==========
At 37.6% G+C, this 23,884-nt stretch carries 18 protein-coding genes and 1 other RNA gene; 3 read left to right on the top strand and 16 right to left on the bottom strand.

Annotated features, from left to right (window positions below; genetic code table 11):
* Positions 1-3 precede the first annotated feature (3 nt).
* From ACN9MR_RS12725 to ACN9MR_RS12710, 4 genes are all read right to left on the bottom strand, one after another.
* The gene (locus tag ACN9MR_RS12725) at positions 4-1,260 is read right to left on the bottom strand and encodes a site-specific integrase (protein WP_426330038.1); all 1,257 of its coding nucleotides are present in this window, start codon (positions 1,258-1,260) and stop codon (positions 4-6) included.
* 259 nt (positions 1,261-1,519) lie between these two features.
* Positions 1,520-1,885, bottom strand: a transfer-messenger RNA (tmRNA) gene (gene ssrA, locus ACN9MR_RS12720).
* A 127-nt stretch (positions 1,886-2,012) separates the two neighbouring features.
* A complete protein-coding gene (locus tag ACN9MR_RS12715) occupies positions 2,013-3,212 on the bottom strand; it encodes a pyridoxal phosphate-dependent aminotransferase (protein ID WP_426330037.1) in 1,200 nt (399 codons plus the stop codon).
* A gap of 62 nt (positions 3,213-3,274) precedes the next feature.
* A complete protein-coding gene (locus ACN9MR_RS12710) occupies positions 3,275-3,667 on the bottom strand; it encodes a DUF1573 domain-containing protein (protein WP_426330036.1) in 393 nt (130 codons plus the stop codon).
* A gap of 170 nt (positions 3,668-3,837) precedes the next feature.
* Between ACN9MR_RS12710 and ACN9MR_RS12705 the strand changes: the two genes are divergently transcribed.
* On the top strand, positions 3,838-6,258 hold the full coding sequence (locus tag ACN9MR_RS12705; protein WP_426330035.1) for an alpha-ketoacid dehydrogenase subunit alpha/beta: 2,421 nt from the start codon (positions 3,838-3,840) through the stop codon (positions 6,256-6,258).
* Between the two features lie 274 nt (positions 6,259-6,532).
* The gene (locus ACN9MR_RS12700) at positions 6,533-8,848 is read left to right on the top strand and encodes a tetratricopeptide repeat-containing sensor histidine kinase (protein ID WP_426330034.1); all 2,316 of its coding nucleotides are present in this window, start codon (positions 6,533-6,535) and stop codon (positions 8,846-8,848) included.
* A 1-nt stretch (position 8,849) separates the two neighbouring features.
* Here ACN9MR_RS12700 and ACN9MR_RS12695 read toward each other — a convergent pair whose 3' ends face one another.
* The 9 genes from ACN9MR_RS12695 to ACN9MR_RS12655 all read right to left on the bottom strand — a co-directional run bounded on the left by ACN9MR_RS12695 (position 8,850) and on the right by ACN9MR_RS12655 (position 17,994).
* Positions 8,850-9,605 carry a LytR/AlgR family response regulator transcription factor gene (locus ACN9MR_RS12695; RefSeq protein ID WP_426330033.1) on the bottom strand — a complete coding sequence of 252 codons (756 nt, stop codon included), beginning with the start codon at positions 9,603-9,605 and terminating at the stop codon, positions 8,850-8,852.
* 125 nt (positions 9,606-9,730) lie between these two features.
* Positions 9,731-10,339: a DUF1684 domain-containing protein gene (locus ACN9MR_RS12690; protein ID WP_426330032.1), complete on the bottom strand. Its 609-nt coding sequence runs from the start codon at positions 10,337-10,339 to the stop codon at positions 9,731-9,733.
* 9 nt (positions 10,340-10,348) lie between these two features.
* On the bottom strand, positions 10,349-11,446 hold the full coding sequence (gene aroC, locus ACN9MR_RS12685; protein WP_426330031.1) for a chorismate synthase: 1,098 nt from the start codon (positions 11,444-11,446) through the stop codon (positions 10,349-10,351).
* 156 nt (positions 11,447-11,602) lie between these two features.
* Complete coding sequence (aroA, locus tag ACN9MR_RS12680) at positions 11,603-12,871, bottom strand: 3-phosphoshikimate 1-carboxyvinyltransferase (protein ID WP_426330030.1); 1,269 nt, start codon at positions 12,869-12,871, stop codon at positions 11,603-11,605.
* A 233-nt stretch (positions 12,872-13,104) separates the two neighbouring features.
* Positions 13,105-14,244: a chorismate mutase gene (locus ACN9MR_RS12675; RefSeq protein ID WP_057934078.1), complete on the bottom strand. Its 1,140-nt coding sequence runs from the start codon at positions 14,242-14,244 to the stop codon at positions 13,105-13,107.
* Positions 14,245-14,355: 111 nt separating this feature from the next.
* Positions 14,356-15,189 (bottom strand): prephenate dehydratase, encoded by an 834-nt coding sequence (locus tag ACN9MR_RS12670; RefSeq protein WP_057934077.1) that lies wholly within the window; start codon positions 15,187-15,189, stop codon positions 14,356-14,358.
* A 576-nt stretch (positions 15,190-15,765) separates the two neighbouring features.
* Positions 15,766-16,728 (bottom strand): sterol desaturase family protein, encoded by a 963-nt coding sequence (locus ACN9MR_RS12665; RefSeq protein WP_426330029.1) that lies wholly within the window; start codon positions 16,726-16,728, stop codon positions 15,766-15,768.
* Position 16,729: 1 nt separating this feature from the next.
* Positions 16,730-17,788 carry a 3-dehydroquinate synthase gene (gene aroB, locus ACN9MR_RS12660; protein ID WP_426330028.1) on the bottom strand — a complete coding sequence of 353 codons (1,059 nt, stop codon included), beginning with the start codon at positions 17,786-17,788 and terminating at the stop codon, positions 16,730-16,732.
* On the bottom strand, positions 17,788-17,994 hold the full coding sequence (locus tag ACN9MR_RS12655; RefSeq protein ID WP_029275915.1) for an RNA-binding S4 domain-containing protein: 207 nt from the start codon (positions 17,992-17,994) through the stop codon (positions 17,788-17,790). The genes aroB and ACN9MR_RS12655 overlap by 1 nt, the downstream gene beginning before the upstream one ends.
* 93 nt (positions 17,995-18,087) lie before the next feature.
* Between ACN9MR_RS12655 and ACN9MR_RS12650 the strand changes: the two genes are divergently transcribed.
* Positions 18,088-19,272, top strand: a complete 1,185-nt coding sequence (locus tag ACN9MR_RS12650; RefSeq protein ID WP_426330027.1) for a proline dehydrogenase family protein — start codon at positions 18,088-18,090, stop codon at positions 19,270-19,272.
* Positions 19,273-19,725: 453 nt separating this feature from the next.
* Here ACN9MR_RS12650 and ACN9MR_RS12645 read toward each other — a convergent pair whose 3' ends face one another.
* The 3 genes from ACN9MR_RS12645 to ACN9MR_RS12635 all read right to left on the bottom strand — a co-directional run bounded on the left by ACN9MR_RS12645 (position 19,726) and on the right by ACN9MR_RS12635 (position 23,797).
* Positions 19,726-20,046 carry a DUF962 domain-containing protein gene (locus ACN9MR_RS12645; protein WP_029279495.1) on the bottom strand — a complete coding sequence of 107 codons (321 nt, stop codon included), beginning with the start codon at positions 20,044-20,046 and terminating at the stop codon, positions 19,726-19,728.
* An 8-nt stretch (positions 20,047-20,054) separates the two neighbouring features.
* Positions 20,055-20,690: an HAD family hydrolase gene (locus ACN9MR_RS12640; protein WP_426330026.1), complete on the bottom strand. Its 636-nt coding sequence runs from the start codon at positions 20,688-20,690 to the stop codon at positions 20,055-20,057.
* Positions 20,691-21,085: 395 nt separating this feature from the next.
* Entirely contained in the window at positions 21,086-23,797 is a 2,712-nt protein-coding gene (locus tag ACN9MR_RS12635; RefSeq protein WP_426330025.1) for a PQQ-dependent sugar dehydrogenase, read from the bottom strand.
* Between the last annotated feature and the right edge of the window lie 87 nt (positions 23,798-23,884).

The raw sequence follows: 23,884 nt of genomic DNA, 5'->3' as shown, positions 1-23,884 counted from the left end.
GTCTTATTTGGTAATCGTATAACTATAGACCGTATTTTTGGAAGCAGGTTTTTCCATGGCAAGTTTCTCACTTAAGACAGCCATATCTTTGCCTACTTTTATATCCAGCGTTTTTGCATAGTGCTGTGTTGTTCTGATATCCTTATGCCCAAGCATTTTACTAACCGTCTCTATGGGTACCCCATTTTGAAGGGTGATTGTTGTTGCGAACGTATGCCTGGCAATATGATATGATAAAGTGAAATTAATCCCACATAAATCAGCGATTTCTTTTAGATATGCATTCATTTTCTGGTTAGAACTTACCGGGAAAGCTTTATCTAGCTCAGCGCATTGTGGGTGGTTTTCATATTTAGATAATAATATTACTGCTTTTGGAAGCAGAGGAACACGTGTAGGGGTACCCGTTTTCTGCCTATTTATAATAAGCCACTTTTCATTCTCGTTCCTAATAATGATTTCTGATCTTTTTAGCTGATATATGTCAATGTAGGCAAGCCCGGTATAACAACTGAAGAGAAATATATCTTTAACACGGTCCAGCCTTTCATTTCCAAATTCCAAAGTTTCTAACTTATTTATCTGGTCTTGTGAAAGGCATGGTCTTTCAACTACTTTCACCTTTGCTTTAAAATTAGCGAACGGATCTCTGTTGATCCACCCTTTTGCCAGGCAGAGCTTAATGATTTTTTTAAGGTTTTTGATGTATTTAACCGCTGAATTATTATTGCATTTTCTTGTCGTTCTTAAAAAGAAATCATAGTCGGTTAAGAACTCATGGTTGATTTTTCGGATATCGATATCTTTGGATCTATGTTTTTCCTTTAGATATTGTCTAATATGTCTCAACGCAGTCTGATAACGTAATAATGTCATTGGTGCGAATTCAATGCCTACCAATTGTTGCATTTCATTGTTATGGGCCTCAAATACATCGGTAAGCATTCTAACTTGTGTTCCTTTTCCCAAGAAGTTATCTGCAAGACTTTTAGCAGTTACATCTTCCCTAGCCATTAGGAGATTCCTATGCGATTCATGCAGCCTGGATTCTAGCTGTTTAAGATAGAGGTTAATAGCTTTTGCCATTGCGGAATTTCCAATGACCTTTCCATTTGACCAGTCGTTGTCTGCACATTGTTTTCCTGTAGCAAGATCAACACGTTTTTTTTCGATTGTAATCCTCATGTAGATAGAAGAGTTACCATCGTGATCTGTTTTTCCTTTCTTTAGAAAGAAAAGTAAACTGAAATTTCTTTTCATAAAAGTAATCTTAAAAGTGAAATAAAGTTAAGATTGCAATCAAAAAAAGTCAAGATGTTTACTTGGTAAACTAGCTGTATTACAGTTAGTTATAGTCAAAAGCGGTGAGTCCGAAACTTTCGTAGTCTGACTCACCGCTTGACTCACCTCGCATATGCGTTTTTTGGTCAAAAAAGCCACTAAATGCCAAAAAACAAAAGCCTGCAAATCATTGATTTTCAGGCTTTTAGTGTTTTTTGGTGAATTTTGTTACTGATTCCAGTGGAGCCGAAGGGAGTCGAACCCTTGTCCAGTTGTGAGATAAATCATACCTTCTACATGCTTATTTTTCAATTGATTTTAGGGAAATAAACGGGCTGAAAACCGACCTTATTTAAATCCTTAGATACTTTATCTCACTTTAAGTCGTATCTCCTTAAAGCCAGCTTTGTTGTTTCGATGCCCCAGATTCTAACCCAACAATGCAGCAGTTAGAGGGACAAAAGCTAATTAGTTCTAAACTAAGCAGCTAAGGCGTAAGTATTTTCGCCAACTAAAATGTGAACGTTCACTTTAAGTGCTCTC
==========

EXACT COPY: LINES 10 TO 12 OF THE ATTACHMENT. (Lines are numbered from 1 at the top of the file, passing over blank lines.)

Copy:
* A gap of 62 nt (positions 3,213-3,274) precedes the next feature.
* A complete protein-coding gene (locus ACN9MR_RS12710) occupies positions 3,275-3,667 on the bottom strand; it encodes a DUF1573 domain-containing protein (protein WP_426330036.1) in 393 nt (130 codons plus the stop codon).
* A gap of 170 nt (positions 3,668-3,837) precedes the next feature.